Is there science in the House? Part II

In my last post, I gave a quick rundown of the members of Congress who hold advanced degrees, highlighting those in science. I’m sure I don’t need to convince you–particularly in the current political climate–how critically important it is for our community that math and science have many allies in Congress.

Senator Chris Coons (DE) gave this year’s William D. Carey Lecture at the annual American Association for the Advancement of Science (AAAS) Forum on Science and Technology Policy . Senator Coons gave a magnificent and truly rousing presentation on Defending Science and Catalyzing Progress: A Bipartisan Formula for the Future. The Carey lecturers are chosen for their commitment to “articulating public policy issues engendered by the application of science and technology.” And, Senator Gary Peters (MI) recently wrote on the importance of scientific research. Senator Peters, along with Senator Gardner (CO), sent a letter to the Senate Appropriations Committee asking for a substantial increase in federal funding for science, research, and development at the National Science Foundation. Their request is consistent with the $8 billion NSF appropriation that the AMS is supporting for FY2018.

There are two recent pieces written by members of Congress that I want to draw your attention to in particular. Senator Sheldon Whitehouse (RI) and Representative Jerry McNerney (CA 9) are members that all AMS members should know about and–if this is the sort of thing you do–follow on social media. Many AMS members have felt under duress at the least and some have been directly affected by actions the Trump administration has taken. Senator Whitehouse and Representative McNerney are outspoken about the threats to science, and each has asked us to act, one as individuals, and one in concert with our university homes.

Rhode Island is a state high on the radar of mathematicians. Not only are AMS headquarters there, but one of the seven NSF-funded mathematical sciences research institutes is based at Brown University. The Institute for Computational and Experimental Research in Mathematics (ICERM) brings mathematicians from all over the world to Rhode Island, for short workshops or semester-long programs.

The state’s Senator Sheldon Whitehouse recently published his view of actions our universities should take to battle current threats to the scientific enterprise. He starts by pointing out that American universities afford a home to much of this enterprise; a point not understood by all! And, with prescience, he articulates the role he feels universities should take in combatting the “science denial machinery” so much a part of our current Administration. His opinions on our Unprecedented and Unprincipled Adversary appeared in Inside Higher Ed during the period between the November election and the January inauguration of President Trump. Senator Whitehouse challenges universities to step up and take action.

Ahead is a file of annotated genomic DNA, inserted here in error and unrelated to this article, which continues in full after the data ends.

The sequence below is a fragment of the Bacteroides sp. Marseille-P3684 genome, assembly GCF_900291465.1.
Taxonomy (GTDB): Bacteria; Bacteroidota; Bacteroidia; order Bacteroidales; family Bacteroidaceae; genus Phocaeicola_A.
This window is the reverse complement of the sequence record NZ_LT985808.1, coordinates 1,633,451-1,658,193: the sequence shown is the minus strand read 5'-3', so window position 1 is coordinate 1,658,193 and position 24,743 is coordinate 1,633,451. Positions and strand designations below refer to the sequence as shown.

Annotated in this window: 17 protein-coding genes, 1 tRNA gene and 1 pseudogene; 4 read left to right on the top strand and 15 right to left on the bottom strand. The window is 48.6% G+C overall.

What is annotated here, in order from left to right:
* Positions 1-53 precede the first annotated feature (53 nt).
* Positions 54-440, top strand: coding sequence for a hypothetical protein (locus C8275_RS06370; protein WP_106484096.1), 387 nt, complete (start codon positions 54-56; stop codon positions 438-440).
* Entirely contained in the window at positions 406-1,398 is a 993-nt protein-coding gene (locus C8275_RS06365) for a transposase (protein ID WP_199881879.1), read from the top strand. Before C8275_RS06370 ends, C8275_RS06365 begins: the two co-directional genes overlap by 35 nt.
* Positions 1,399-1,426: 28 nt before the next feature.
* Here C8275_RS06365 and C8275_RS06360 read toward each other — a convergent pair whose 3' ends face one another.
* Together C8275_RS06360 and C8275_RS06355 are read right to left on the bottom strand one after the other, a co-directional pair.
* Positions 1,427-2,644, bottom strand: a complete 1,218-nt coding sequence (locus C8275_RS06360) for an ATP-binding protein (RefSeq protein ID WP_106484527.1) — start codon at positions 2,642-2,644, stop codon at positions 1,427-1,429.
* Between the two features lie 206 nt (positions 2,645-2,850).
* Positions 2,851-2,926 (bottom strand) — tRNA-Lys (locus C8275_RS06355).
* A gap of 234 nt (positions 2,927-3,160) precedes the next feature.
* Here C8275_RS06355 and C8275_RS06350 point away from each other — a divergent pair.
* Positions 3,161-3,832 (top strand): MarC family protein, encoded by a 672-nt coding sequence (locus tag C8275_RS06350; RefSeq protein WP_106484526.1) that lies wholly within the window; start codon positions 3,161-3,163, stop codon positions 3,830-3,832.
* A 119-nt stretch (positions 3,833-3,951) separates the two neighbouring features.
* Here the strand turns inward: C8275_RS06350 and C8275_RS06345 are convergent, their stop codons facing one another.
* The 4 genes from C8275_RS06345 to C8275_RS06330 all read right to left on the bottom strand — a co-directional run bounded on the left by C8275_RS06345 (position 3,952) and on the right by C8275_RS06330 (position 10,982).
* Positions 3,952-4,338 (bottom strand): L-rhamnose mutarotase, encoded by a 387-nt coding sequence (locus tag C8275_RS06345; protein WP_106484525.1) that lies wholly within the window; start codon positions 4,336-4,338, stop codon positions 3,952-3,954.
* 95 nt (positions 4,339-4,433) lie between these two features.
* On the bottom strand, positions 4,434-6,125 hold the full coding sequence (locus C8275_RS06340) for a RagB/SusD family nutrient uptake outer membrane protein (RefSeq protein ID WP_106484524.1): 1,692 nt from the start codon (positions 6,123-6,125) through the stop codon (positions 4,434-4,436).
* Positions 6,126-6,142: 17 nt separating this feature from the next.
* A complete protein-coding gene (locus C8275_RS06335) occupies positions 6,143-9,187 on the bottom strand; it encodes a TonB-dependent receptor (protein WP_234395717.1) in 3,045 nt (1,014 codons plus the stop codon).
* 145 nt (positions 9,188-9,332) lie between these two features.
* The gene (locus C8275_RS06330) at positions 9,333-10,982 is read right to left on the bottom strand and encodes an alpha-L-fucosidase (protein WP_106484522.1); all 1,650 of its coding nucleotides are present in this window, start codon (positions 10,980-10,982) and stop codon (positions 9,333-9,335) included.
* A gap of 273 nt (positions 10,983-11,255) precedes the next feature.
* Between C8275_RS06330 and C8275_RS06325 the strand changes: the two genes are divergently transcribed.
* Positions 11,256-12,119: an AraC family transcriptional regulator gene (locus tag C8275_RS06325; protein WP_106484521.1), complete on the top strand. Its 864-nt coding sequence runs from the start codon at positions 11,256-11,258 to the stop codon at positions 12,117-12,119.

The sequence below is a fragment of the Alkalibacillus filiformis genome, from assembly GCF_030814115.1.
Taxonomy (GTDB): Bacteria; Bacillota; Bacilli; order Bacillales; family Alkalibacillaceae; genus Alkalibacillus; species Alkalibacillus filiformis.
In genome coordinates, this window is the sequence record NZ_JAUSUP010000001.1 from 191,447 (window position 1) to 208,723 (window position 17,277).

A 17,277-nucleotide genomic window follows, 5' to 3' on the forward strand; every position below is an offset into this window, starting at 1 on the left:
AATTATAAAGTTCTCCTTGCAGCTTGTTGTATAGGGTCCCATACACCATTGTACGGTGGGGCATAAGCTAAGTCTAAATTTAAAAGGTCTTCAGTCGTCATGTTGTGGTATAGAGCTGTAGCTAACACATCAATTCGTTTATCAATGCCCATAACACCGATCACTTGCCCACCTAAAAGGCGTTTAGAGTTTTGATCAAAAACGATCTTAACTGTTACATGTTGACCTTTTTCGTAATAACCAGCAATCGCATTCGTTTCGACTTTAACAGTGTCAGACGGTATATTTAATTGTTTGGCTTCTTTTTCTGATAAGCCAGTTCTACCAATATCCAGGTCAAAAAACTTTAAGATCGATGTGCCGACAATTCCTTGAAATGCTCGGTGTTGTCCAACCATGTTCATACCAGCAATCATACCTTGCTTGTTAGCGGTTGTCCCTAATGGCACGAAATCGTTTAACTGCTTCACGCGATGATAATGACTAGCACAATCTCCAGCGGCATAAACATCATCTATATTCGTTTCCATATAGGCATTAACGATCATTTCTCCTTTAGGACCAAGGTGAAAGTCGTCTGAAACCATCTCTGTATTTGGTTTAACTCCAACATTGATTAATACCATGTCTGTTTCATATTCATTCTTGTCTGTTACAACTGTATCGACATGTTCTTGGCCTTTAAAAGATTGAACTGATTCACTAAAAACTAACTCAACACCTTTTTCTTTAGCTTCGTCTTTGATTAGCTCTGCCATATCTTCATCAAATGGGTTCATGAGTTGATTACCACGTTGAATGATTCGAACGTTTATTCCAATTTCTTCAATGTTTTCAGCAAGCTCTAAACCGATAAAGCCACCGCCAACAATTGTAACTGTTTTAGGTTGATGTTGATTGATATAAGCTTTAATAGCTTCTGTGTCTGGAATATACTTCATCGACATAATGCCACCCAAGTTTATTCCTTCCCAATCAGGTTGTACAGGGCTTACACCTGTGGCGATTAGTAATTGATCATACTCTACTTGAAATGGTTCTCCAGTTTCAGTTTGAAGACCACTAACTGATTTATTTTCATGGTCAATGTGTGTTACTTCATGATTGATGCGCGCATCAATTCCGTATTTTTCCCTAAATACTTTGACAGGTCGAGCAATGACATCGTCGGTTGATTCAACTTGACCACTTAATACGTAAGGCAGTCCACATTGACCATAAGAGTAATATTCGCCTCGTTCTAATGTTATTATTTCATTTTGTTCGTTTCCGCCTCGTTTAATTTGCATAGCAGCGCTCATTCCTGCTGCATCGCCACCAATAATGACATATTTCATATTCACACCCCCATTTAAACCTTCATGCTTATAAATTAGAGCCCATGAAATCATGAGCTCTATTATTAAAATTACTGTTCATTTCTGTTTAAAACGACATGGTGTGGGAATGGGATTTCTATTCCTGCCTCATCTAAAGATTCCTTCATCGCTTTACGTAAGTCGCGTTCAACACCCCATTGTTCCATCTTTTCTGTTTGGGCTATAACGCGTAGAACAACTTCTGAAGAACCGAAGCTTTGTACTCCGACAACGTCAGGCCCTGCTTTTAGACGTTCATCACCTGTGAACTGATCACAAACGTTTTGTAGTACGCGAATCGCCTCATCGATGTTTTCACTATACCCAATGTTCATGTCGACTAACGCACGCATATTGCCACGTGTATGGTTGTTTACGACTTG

And, as mentioned in the preceding blog post, there is, in fact, a Ph.D. mathematician serving in Congress. Representative Jerry McNerney has served in Congress for a decade. He recently expressed his views on The truth about the War on Science in The Hill (a newspaper and website that aim to offer non-partisan and objective comprehensive coverage of the capitol). He comments on the trend that has “emerged that dismisses science as irrelevant or false.” Representative McNerney asks us to step up as individuals, to challenge the “Trump administration’s crusade against science.”

This is, of course, not the first time these members important to our community have spoken up about science. Indeed, they are fully committed to scientific inquiry broadly and policy decisions based on scientific evidence and knowledge. Representative McNerney is an honored and active member of the math community–he has spoken on the House floor about twin primes, and he has attended the Joint Mathematics Meetings (most recently in 2014, and we hope he attends again in 2019, when it will be a short trip for him to make to Baltimore).

These are not the only Congressional members who speak out and write on behalf of science but when a mathematician in Congress and a Senator from our headquarters’ state write, we should pay attention!

About Karen Saxe

Since January 1, 2017, Karen Saxe is Director of the Washington Office of the AMS which works to connect the mathematics community with Washington decision-makers who impact science funding. Before joining the AMS, Karen was DeWitt Wallace Professor in the Department of Mathematics, Statistics, and Computer Science at Macalester College in St. Paul, Minnesota. Over many years she has contributed time to the AMS, MAA, and AWM, including service as vice president of the MAA and in policy and advocacy work with all three. She was the 2013-2014 AMS-AAAS Science & Technology Policy Congressional Fellow, working for Senator Al Franken on education issues, with focus on higher education and STEM education. In Minnesota she has served on the Citizens Redistricting Commission following the 2010 census and loves to talk about redistricting. She has three children and, when not at work especially enjoys being with them and reading, hiking, skiing, and sharing good food and wine and beer with family and friends.
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